September 1, 2014 1:10:23 am
This refers to ‘The myth of love jihad’ by Charu Gupta (IE, August 28). In the article, similar to many others that have appeared in Economic and Political Weekly in the past, some obscure pamphlets, handbills, posters of dubious authenticity pertaining to the early part of the 20th century are cited as evidence of the “orchestrated propaganda campaigns” of Hindu zealots against mushy love stories between non-Muslim women and Muslim men. The most ridiculous assertion in the article, however, is that religious conversions have traditionally been, and continue to be, one of the common expedients of those on the margins of Hinduism to reject hierarchies. Given the status of women in Islam (of polygamy and triple talaq), by converting to it, a Hindu woman is jumping from the frying pan into the fire.
Propaganda is being disseminated on social media platforms such as WhatsApp and Facebook to fan the fear psychosis in western Uttar Pradesh. Hindu women are being projected as victims. However, no reliable data is available about interfaith marriages. One must remember what B.R. Ambedkar said about inter-caste marriages. They act to unify the country and annihilate caste barriers. The same is true of interfaith marriages. Instead of buying into the propaganda, we must exert our critical faculties and discern reason and logic.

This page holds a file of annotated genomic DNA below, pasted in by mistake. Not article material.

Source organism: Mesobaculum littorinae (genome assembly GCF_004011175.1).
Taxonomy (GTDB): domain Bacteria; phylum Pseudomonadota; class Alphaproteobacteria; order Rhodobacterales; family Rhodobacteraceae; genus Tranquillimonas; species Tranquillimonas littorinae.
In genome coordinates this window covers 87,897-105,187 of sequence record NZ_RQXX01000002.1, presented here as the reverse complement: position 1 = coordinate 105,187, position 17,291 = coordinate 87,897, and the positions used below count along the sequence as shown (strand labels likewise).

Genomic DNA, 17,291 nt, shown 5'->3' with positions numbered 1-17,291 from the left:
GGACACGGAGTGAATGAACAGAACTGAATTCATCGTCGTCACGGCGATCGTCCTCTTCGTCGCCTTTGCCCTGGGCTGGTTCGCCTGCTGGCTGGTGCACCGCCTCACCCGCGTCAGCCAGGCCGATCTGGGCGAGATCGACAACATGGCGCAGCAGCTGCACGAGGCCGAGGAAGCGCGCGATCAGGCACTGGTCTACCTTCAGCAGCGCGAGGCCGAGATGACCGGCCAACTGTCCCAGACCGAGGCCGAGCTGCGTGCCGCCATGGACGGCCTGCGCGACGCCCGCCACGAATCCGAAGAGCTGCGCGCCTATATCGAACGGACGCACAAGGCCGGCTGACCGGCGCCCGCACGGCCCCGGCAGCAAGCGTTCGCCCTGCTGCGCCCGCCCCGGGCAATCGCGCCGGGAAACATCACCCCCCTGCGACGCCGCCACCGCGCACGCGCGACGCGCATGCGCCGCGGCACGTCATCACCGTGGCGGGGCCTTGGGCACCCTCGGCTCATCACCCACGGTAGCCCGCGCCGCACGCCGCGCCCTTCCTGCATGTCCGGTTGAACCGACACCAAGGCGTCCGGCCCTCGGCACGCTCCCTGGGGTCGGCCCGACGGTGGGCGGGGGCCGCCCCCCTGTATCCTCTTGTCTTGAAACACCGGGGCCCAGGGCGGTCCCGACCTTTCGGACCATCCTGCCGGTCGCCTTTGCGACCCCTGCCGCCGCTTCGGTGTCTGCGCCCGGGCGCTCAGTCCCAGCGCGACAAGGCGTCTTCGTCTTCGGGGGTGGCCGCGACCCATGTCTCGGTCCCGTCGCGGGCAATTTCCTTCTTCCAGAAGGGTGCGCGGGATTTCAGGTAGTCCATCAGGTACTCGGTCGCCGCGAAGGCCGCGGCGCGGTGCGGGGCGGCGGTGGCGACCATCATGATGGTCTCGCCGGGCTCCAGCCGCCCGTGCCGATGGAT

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Young man’s game
This refers to ‘Congress gearing for generational shift?’ (IE, August 29). The views of senior Congress leader Janardan Dwivedi are welcome. He is right; politicians above the age of 70 should retire. It would be great if this actually happens. But India’s politics has always been dominated by older leaders. Dwivedi’s comments have certainly ruffled a lot of feathers.
But one man cannot change the system. In fact, Dwivedi is himself touching 70 — he will turn 69 next week. The “youthification” of politics, one fears, remains a
– N. Mahadevan
The big bang
The grand launch of the Pradhan Mantri Jan Dhan Yojana by Prime Minister Narendra Modi — the scheme aims to usher in an era in which true financial inclusion will become a reality — was a happy moment. Sixty-seven years have gone by since the country attained Independence. But the grim reality is that access to institutional credit has remained elusive for most. The fact that 1.5 crore new bank accounts have been opened on the launch day itself reflects the government’s commitment to make the scheme a success.
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